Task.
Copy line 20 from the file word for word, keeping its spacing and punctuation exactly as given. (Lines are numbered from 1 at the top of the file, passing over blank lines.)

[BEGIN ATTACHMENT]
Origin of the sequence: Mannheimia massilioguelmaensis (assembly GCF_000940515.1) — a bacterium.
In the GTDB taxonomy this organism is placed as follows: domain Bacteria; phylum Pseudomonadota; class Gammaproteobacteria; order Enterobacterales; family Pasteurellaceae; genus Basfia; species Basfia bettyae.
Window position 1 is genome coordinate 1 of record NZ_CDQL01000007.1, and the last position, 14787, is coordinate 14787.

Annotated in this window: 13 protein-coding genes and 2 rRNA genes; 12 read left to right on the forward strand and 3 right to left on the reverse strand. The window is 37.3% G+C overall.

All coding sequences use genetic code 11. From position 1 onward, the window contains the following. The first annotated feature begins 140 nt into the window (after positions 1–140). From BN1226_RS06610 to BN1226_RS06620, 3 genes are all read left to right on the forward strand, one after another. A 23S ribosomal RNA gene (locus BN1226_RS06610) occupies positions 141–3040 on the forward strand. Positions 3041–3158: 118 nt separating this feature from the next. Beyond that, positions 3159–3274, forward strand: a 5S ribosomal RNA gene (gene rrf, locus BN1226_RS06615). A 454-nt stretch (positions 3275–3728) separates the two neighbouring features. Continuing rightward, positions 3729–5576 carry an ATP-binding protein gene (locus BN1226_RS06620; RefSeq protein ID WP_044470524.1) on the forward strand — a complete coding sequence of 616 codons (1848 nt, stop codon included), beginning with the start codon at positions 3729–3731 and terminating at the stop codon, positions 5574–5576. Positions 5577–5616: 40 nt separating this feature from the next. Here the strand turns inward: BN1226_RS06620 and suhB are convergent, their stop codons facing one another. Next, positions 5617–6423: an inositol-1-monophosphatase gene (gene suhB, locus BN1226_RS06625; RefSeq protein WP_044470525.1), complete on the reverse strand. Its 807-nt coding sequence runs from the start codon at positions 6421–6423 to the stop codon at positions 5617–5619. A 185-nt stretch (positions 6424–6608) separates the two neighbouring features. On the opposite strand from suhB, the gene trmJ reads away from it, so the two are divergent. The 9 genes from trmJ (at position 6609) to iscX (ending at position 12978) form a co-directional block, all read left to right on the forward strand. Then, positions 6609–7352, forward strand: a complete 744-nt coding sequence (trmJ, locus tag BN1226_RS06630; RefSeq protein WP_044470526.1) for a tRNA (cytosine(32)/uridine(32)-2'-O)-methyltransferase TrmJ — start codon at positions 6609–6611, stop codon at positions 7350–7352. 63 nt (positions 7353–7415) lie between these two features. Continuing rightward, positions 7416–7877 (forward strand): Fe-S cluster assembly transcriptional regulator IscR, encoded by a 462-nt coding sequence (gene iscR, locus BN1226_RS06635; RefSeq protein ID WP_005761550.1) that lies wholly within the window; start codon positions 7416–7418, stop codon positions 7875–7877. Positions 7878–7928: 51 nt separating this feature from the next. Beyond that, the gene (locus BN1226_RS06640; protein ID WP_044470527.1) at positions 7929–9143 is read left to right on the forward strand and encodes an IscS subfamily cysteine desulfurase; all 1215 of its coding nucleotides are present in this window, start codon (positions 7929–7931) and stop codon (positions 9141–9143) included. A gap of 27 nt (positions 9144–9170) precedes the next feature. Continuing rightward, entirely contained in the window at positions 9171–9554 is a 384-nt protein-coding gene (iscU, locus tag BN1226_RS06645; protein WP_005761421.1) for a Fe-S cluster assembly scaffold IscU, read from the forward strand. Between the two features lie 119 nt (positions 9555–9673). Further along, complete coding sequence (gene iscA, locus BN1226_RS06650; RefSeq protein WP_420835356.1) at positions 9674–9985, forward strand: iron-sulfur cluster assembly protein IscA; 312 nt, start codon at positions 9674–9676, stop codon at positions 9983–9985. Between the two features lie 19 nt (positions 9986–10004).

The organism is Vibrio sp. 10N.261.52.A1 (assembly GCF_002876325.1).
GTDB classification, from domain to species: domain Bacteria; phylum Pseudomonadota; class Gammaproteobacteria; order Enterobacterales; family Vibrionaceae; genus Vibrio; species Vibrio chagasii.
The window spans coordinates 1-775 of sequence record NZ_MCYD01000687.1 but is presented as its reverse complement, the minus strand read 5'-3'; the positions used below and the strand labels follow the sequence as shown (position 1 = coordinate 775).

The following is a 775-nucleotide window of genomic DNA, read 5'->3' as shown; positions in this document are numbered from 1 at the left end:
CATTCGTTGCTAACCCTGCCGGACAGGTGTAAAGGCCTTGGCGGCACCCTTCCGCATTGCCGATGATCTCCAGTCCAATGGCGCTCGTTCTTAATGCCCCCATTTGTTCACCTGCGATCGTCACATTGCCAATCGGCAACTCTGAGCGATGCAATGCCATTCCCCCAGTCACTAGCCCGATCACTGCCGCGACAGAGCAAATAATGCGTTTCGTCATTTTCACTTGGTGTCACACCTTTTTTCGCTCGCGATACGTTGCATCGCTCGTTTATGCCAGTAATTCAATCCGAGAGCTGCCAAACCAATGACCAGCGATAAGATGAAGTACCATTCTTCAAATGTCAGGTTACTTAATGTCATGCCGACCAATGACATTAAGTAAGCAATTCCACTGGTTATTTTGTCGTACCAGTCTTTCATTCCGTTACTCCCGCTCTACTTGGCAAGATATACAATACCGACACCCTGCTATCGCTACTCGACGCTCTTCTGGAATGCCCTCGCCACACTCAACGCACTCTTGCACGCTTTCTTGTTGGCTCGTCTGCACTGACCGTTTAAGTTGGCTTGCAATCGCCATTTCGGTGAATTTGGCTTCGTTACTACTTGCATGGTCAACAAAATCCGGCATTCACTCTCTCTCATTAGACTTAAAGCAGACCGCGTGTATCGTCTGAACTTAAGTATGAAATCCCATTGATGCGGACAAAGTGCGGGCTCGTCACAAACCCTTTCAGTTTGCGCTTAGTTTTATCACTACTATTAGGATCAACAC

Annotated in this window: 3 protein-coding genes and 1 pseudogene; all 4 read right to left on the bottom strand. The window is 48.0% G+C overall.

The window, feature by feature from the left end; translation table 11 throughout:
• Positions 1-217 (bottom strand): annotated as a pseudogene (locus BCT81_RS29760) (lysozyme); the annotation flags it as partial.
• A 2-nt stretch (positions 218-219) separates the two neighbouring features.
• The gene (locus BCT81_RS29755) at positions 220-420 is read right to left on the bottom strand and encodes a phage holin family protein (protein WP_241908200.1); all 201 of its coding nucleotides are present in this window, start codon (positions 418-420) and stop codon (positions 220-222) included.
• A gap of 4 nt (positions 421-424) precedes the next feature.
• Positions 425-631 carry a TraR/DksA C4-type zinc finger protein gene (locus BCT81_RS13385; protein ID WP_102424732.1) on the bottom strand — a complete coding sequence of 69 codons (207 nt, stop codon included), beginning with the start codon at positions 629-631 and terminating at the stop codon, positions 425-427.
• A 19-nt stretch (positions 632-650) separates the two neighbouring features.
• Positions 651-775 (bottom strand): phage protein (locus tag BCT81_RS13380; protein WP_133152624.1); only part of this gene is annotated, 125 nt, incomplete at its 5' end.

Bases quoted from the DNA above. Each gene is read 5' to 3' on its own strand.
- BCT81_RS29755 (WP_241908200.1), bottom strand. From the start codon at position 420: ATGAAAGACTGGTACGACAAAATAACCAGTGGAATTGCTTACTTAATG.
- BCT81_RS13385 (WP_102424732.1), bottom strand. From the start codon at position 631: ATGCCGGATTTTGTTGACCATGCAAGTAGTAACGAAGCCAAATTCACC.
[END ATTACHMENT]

Bases quoted from the DNA above. Each gene is read 5' to 3' on its own strand.